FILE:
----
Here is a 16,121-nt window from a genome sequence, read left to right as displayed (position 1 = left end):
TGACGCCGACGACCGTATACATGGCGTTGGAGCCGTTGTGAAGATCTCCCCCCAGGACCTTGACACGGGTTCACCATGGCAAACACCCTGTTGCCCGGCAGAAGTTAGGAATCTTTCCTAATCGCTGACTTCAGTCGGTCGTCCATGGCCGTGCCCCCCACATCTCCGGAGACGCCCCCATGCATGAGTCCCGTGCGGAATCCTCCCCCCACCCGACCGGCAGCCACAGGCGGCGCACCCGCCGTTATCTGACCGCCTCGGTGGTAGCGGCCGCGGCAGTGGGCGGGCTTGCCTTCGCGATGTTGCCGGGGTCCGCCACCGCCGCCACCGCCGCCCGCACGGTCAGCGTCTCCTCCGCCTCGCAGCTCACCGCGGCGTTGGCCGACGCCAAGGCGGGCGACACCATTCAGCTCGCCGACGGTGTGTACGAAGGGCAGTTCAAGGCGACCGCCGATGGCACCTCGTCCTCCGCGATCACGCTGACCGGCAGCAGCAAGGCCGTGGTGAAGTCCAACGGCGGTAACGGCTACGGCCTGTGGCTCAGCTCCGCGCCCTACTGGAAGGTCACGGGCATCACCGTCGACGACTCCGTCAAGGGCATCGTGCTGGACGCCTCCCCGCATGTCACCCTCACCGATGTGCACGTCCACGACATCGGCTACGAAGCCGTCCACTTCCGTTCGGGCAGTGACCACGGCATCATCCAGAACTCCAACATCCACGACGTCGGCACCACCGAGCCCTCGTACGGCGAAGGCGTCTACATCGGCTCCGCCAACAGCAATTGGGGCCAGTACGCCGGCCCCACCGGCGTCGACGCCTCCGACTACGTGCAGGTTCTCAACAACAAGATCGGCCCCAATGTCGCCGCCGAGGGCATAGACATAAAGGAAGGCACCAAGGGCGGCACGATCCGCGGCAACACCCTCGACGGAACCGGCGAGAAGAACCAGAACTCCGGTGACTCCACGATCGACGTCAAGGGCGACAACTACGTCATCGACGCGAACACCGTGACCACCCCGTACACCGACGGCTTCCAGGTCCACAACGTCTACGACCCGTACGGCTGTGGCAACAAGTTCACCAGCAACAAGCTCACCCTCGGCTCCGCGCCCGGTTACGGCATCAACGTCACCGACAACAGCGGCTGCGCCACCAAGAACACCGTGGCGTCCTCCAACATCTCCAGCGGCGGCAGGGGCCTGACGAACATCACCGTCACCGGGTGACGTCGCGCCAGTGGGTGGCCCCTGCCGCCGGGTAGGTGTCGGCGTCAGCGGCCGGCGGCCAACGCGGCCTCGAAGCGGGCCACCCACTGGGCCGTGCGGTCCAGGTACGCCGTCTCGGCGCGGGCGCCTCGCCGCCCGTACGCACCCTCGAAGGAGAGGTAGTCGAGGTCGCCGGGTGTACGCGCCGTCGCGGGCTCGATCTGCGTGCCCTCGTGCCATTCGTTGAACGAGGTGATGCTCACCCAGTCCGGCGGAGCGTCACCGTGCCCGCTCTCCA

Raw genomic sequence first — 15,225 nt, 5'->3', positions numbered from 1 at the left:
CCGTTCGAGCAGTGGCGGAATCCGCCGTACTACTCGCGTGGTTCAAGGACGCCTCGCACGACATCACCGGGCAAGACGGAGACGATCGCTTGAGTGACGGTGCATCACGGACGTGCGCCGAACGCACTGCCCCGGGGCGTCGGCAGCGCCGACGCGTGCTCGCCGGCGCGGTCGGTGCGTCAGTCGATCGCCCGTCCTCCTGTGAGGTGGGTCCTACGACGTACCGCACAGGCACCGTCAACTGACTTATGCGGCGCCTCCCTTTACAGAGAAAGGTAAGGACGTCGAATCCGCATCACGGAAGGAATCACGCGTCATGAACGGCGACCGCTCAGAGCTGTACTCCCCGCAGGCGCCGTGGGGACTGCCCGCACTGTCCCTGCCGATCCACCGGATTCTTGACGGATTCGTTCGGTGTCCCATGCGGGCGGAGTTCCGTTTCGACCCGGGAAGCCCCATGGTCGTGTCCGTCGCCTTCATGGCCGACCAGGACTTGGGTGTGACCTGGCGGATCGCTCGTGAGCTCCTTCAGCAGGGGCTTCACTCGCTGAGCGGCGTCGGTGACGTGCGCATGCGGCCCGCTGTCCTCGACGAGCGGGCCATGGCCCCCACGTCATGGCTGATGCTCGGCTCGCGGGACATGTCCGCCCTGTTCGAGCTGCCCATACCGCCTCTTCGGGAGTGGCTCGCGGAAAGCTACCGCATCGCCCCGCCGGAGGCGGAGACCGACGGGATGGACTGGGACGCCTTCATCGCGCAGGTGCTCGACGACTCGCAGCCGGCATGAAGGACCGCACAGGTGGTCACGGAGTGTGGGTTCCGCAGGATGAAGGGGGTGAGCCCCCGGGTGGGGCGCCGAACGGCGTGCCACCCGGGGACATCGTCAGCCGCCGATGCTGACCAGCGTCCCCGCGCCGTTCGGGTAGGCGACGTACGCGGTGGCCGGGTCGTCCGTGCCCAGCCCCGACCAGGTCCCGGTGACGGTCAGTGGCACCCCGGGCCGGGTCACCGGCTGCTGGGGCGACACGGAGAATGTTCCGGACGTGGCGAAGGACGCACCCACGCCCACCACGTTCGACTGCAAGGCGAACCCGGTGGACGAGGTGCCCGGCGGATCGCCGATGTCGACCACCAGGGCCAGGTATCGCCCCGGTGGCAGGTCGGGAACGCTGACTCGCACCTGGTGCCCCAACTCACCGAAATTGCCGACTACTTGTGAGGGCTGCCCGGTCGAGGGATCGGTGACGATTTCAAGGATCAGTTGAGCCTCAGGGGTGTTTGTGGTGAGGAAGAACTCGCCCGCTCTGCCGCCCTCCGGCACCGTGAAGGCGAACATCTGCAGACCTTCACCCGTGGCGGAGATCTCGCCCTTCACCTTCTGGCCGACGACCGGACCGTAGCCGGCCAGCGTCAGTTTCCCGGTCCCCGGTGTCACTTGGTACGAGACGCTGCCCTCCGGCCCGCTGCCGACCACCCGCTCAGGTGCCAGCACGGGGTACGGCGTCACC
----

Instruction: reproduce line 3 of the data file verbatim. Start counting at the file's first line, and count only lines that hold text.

Raw genomic sequence first — 15,225 nt, 5'->3', positions numbered from 1 at the left: